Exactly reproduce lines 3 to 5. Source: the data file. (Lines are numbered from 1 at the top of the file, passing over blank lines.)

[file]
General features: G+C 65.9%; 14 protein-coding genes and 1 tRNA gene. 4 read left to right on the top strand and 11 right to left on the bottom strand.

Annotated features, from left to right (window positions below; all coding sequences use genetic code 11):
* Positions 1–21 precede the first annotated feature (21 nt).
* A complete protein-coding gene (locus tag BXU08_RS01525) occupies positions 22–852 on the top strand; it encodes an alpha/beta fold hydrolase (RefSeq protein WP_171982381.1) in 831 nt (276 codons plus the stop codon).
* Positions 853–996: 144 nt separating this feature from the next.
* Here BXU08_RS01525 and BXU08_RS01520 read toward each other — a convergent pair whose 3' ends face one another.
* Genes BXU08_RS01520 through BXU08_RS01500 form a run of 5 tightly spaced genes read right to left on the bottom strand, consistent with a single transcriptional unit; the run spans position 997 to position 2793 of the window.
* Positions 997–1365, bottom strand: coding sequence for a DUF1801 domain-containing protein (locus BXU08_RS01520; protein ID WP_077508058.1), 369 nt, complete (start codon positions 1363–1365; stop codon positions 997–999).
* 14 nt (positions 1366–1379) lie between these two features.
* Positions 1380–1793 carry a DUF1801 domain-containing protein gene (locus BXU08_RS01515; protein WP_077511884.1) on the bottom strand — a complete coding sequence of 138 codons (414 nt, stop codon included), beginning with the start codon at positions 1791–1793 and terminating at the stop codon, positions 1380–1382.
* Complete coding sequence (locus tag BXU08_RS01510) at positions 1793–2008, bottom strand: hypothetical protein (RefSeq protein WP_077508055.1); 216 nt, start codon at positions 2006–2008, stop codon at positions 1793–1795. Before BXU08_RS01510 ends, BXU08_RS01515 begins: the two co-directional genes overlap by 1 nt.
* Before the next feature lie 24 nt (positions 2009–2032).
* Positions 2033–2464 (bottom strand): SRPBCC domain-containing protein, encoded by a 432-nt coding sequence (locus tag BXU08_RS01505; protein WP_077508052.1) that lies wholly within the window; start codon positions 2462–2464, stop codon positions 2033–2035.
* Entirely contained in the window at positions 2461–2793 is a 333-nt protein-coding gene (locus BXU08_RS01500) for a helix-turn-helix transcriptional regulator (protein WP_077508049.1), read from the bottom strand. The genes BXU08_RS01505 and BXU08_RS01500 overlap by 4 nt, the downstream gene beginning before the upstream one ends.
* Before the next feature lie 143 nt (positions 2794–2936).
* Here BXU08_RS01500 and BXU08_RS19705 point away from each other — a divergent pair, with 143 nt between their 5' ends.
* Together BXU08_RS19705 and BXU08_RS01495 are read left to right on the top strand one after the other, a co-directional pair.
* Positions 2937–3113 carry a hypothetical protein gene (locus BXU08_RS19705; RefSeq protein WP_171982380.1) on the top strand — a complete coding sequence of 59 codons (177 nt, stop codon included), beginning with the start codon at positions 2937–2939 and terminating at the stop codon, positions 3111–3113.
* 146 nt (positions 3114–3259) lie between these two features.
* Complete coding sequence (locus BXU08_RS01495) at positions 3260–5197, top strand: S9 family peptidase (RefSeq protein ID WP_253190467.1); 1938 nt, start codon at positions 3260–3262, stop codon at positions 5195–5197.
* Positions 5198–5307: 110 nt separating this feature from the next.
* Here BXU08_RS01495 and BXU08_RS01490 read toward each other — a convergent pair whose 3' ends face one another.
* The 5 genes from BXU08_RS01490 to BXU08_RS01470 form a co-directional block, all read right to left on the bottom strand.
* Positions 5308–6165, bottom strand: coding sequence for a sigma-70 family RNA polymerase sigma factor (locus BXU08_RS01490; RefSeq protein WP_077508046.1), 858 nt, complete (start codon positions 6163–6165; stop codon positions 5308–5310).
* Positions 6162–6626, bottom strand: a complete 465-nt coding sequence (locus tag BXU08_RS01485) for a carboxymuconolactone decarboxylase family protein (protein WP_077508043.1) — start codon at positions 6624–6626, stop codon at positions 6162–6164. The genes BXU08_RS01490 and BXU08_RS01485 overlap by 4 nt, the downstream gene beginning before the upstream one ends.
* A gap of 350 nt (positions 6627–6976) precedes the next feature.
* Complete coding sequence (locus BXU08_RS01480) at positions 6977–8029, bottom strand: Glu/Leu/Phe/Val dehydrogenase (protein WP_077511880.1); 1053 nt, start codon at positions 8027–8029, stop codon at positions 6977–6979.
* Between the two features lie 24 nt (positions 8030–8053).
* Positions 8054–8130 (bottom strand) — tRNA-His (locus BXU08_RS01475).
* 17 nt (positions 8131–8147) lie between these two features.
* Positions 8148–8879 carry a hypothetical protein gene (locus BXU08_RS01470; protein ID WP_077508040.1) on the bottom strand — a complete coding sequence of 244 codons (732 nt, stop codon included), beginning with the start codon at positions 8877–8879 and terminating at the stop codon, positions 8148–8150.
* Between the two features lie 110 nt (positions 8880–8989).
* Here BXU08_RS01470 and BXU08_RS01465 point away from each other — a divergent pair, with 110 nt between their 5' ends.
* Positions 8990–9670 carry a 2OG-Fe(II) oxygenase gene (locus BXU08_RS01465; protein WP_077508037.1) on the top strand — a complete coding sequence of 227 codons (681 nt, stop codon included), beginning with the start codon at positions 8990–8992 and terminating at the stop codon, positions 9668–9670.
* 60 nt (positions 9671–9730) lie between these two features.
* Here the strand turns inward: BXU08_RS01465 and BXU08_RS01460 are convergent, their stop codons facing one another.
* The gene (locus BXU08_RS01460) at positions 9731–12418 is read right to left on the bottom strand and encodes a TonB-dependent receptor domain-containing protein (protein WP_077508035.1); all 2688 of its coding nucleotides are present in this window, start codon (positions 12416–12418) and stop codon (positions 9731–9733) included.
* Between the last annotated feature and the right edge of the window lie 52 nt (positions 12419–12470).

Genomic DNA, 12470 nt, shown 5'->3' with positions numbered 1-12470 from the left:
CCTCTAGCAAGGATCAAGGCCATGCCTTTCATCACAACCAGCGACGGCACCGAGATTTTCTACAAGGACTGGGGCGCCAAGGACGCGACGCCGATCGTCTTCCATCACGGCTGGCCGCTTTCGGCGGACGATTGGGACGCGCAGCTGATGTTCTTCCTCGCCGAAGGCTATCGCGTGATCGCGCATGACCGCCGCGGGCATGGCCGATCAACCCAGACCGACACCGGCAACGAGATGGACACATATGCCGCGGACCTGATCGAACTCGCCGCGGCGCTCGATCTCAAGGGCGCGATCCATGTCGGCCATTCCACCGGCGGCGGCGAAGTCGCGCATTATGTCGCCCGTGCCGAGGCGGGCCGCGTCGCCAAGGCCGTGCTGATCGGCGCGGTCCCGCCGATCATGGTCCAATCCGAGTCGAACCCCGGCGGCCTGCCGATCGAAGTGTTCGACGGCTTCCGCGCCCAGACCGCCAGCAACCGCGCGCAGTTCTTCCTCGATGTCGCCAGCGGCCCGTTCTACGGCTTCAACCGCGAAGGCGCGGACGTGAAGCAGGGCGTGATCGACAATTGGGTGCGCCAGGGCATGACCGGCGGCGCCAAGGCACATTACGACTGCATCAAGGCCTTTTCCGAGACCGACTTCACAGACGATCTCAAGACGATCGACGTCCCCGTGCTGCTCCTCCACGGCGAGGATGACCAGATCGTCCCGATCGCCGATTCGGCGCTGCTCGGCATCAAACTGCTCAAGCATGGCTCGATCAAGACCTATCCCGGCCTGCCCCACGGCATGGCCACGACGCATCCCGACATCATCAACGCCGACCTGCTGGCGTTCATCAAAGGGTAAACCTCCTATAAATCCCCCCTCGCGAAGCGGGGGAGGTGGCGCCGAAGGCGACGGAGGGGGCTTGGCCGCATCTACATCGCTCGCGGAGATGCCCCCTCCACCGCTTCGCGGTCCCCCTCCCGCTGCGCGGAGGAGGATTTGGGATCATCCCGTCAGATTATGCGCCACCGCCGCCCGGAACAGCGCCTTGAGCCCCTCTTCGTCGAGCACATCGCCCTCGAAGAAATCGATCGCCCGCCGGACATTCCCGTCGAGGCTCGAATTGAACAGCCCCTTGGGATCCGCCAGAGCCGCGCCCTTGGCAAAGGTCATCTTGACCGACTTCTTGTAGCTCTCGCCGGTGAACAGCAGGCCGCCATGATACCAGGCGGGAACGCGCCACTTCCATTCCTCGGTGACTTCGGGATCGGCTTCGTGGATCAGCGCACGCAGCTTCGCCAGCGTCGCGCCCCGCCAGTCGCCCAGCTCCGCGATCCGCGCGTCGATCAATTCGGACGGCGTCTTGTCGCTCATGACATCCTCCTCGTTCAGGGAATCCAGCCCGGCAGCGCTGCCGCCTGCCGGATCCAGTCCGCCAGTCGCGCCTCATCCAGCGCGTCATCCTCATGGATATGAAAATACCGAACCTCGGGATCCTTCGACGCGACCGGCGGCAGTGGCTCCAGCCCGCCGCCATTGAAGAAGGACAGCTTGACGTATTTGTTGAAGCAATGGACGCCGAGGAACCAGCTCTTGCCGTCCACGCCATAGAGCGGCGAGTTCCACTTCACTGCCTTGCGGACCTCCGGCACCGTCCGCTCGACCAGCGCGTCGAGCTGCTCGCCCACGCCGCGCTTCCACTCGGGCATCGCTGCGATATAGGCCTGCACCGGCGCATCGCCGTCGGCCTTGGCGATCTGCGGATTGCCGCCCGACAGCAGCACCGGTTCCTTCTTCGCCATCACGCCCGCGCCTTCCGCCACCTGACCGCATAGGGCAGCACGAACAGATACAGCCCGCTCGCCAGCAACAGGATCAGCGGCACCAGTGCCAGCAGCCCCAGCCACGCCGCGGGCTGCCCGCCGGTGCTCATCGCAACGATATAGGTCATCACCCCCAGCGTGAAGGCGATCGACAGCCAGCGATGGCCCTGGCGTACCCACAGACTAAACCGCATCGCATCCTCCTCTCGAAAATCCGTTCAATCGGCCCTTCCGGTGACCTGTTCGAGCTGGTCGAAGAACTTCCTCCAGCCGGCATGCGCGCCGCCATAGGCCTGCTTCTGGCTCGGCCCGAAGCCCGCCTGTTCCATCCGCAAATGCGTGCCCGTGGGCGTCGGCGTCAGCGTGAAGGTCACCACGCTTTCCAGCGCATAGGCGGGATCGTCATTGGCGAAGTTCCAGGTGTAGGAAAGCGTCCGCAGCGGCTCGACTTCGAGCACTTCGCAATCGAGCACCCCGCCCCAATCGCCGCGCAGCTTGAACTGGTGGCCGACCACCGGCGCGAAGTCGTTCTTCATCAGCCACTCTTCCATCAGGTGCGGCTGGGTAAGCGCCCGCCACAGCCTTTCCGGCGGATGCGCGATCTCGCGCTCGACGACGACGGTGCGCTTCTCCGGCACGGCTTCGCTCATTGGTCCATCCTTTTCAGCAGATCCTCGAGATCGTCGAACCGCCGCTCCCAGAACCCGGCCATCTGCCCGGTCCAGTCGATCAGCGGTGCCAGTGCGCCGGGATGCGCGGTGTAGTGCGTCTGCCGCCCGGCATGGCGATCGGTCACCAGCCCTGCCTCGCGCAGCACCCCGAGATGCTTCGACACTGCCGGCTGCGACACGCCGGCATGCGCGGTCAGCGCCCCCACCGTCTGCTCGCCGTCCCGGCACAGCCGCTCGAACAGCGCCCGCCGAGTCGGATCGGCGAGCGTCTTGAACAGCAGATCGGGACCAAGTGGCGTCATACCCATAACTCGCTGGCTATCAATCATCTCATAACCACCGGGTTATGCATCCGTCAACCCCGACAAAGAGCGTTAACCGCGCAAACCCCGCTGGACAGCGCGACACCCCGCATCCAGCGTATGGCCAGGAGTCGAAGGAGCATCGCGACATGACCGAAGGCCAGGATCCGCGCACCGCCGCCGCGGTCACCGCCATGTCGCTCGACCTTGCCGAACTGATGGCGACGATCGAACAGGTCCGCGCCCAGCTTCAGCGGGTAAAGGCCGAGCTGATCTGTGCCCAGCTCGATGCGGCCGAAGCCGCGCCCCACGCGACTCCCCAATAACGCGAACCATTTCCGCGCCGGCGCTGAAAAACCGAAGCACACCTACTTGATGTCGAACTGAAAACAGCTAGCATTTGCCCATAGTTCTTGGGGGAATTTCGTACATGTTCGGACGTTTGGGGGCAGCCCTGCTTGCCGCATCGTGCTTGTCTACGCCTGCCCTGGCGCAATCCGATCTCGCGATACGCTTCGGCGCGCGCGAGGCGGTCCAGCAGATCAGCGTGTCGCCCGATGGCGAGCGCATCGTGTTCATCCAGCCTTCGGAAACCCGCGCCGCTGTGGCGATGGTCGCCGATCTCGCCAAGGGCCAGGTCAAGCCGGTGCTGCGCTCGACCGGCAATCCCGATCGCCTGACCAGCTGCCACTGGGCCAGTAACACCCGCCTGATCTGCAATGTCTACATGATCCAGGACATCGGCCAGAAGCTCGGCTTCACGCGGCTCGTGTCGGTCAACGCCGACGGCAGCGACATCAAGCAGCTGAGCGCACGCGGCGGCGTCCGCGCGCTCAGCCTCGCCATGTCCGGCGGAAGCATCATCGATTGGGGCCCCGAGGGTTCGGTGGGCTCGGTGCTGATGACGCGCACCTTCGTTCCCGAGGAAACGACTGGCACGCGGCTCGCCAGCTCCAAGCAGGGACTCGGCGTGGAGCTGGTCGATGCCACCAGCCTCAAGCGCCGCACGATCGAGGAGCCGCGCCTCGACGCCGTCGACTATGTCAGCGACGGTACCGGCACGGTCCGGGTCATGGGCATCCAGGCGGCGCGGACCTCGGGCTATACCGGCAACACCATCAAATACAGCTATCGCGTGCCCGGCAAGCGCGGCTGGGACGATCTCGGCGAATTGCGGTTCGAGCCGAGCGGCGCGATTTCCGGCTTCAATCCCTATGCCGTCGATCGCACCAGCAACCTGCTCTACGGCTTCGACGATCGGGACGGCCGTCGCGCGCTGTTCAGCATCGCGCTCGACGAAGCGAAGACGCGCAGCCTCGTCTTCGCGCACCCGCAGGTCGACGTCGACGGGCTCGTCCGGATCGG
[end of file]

* Positions 1–21 precede the first annotated feature (21 nt).
* A complete protein-coding gene (locus tag BXU08_RS01525) occupies positions 22–852 on the top strand; it encodes an alpha/beta fold hydrolase (RefSeq protein WP_171982381.1) in 831 nt (276 codons plus the stop codon).
* Positions 853–996: 144 nt separating this feature from the next.